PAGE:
Film about medical misogyny wins best director gong at BFI Future Film Festival

A film about medical misogyny has won the director gong at the British Film Institute’s (BFI) Future Film Festival.

Praised for its “originality”, All Up There by Scottish filmmaker Bonnie MacRae follows 20-something Eilidh as she begins to seek answers for the debilitating pain she is experiencing.

The category is one of three that was judged by BFI’s jury at the 2024 film festival, which featured speakers from across the industry, including Peep Show co-creator Jesse Armstrong and Big Boys actor Olisa Odele.

“A lightness of touch allowed the audience to feel an emotional punch by the conclusion, and each moment was delivered with thought and precision throughout.

“We were inspired by the film’s originality and could see this was a director with great potential.

“We very much look forward to seeing what they make in the future.”

Also selected by the jury was best new talent, which was won by Tiffany Whitney Chang for Stir, a film about the accidental death of a family pet which puts a family into an unusual predicament.

“Deceptively simple in its concept, we were impressed with many aspects – the brilliant cinematography, surprising and funny writing, and the filmmaker’s ability to convey so much depth in such a short runtime.

“We felt this filmmaker trusted their instincts and leant into the power of a simple story to create a strong piece of film that clearly shows their potential.”

Best film was given to The Third Ear by Nathan Ginter and follows a life drawing model whose self image spirals after he sees a botched image of himself and goes onto grow an ear on his back.

Jury members Alexi Tan and Naqqash Khalid said: “Each of the films presented has such a unique sense of voice, it was difficult to highlight just one.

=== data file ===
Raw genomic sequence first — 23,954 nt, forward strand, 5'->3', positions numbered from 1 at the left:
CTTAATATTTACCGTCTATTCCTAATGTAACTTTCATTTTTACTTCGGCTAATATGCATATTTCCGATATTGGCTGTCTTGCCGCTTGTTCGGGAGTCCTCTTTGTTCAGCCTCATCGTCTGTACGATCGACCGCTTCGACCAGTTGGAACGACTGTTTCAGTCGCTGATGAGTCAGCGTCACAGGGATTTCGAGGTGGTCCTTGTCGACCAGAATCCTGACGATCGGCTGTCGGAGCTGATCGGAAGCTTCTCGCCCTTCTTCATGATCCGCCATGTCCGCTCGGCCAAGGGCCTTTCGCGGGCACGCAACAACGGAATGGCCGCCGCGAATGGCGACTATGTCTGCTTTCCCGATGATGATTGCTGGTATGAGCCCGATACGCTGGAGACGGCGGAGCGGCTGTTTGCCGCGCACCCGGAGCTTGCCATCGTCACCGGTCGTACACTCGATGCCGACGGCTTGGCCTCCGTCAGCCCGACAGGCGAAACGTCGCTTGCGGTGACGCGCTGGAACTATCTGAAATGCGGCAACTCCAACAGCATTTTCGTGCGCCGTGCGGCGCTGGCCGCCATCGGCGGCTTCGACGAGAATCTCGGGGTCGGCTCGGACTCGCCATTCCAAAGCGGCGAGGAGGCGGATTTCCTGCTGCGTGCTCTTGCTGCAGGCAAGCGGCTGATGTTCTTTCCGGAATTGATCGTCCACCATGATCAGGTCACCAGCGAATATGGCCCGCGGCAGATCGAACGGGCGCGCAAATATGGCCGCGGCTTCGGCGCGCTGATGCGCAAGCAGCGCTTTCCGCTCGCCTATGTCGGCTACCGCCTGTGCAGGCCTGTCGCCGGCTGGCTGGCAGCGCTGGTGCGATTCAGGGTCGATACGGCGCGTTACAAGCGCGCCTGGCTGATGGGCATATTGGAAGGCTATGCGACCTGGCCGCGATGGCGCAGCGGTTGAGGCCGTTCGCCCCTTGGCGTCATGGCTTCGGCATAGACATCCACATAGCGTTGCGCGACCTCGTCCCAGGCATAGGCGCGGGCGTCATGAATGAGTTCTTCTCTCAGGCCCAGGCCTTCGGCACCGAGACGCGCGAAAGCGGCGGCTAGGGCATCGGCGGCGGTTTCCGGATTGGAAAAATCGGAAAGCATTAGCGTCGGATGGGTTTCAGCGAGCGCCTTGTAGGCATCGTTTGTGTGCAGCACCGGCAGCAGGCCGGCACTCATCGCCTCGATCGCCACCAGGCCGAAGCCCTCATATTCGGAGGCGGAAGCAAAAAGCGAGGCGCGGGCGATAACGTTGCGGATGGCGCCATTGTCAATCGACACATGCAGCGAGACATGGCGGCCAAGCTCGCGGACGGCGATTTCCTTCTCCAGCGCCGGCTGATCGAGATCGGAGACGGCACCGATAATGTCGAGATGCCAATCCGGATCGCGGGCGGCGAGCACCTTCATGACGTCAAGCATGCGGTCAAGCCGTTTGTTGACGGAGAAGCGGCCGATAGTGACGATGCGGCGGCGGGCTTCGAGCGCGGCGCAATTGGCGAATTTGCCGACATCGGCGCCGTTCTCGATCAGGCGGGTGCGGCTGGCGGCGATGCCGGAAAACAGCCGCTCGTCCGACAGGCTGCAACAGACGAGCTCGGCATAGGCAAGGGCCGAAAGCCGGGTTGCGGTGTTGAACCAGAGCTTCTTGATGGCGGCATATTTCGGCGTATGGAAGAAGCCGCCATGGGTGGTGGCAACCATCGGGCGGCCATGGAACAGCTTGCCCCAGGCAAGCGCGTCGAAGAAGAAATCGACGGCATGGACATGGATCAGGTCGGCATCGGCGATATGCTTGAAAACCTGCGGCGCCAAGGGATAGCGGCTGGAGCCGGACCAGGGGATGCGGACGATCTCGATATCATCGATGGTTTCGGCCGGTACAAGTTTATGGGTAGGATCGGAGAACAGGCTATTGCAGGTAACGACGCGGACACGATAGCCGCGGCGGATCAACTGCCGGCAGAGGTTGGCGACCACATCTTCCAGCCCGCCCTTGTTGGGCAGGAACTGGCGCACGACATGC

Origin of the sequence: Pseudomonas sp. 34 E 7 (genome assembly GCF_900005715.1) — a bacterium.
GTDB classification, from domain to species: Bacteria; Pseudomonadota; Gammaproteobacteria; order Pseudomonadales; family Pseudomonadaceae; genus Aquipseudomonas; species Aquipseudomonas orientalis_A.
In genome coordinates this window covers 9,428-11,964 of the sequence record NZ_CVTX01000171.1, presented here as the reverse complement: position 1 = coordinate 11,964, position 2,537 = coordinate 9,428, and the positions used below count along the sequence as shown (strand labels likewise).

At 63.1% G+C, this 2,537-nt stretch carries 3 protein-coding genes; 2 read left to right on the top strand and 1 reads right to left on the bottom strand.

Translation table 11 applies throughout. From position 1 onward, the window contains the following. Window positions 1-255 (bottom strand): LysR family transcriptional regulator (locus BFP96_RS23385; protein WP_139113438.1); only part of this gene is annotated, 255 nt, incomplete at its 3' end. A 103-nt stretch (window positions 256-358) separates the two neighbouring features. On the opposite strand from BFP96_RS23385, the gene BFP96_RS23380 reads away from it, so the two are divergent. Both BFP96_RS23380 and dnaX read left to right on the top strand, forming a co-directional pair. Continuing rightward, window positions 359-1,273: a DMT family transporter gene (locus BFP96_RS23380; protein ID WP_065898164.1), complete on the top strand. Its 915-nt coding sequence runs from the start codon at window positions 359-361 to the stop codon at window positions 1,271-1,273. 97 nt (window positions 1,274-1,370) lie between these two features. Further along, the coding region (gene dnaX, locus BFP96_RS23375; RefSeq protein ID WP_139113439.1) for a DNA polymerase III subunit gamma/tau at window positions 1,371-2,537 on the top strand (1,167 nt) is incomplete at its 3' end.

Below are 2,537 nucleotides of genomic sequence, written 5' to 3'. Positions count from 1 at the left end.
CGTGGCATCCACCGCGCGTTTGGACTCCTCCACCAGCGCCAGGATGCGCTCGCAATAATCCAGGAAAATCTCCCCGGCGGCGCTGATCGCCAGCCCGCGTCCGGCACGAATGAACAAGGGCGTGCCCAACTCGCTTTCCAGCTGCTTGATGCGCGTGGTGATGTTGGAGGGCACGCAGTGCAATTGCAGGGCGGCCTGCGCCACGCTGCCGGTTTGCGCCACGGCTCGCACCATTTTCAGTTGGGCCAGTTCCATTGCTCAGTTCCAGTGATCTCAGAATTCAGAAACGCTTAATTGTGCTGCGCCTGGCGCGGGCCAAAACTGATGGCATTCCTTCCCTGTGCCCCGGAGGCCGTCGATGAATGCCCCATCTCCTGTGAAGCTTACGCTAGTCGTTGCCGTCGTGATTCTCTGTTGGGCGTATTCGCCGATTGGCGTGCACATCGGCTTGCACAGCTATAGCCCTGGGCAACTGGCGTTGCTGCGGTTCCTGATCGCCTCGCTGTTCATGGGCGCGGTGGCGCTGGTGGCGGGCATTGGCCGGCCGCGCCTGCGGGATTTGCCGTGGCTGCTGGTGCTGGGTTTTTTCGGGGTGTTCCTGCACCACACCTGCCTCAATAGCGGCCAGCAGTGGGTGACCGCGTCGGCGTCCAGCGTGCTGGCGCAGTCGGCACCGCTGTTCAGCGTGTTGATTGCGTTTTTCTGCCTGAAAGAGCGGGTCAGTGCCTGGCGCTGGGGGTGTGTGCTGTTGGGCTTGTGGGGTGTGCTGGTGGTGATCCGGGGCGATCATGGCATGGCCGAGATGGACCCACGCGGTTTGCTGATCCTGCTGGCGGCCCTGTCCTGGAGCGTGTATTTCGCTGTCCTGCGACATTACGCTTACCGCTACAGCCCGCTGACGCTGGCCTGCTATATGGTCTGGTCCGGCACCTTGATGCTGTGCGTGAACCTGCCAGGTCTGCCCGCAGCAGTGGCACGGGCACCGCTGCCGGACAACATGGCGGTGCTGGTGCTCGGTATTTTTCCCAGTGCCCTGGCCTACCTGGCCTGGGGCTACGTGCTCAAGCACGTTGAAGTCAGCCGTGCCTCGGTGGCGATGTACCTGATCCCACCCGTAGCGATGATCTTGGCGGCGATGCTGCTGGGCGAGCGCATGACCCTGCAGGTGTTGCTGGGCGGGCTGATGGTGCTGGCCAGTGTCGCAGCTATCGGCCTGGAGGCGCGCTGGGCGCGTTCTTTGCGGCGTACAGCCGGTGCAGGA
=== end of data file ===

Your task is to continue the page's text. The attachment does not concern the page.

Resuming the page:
BFI Future Film Festival
The Third Ear (BFI/Nathan Ginter/PA)

“The film has an original, quirky blend of both humour and suspense, and the filmmaker is a cinematic voice we are very much looking forward to seeing more of in the future.”

In addition to the three awards judged by the BFI’s jury, which was chaired by filmmakers, several other categories were judged by BFI and industry experts.

Best documentary was won by Minerva Navasca’s Guardians, which walks viewers through the psychological reality of a girl’s journey home, and best experimental film was given to Lucidity by Kit Warner, the ominous experience of a photographer who reimagines a dream like memory of a beach.

Best international film was awarded to Dreams Of Home, a visual poem crafted from the footage of filmmaker Justin Kaminuma’s life.

BFI South bank
Close up general view of The British Film Institute sign (Jonathan Brady/PA)

Elsewhere best micro short was won by experimental film 36,000 Words For Love by Zeb Goriely and best writer was given to Jack McLoughlin for Are You Okay? which sees Carl and his sister confront some dark truths after their car breaks down.

This year’s BFI Future Film Festival ran from February 15 to 18 and each award winner was given a cash prize of £1,500 and a mentoring package.

The winners were announced online and in person at BFI Southbank on Sunday.

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